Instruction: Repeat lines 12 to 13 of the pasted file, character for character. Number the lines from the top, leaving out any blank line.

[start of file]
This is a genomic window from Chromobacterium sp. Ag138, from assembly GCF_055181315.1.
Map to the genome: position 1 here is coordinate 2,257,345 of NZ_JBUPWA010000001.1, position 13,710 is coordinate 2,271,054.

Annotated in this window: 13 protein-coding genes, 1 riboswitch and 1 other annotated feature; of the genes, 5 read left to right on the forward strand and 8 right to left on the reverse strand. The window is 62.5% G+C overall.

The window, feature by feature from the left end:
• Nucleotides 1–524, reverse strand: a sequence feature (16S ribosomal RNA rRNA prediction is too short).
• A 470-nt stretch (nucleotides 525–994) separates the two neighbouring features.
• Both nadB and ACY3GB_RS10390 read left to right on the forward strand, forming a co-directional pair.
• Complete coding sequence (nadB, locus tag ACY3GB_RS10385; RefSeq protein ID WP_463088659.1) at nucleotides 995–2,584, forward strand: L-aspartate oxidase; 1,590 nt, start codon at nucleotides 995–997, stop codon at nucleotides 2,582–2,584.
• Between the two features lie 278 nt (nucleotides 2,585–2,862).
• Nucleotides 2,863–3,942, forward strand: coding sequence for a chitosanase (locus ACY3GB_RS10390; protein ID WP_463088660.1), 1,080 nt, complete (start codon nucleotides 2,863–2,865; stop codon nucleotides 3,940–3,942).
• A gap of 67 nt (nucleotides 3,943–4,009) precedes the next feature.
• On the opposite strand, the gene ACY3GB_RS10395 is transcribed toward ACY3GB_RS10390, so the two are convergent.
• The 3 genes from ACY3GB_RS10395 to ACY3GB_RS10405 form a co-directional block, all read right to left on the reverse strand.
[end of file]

• On the opposite strand, the gene ACY3GB_RS10395 is transcribed toward ACY3GB_RS10390, so the two are convergent.
• The 3 genes from ACY3GB_RS10395 to ACY3GB_RS10405 form a co-directional block, all read right to left on the reverse strand.